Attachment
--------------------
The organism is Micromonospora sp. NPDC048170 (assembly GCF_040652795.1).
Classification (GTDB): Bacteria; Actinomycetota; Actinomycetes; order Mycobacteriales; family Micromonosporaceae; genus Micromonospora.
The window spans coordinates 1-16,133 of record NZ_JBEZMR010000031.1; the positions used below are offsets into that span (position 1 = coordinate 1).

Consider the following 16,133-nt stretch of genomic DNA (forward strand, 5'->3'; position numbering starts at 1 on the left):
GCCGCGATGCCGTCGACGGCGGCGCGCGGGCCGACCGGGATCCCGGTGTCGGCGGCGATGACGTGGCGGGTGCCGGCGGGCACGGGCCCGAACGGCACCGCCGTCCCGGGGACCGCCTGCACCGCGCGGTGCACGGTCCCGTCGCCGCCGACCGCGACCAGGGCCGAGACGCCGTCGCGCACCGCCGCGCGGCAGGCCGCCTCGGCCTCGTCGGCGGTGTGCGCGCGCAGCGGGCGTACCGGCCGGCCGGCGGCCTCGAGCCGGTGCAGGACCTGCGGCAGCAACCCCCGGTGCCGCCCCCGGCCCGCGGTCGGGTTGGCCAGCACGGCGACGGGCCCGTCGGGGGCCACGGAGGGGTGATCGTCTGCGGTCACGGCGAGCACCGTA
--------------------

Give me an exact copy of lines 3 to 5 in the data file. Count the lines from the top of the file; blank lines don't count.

The window spans coordinates 1-16,133 of record NZ_JBEZMR010000031.1; the positions used below are offsets into that span (position 1 = coordinate 1).

Consider the following 16,133-nt stretch of genomic DNA (forward strand, 5'->3'; position numbering starts at 1 on the left):
GCCGCGATGCCGTCGACGGCGGCGCGCGGGCCGACCGGGATCCCGGTGTCGGCGGCGATGACGTGGCGGGTGCCGGCGGGCACGGGCCCGAACGGCACCGCCGTCCCGGGGACCGCCTGCACCGCGCGGTGCACGGTCCCGTCGCCGCCGACCGCGACCAGGGCCGAGACGCCGTCGCGCACCGCCGCGCGGCAGGCCGCCTCGGCCTCGTCGGCGGTGTGCGCGCGCAGCGGGCGTACCGGCCGGCCGGCGGCCTCGAGCCGGTGCAGGACCTGCGGCAGCAACCCCCGGTGCCGCCCCCGGCCCGCGGTCGGGTTGGCCAGCACGGCGACGGGCCCGTCGGGGGCCACGGAGGGGTGATCGTCTGCGGTCACGGCGAGCACCGTA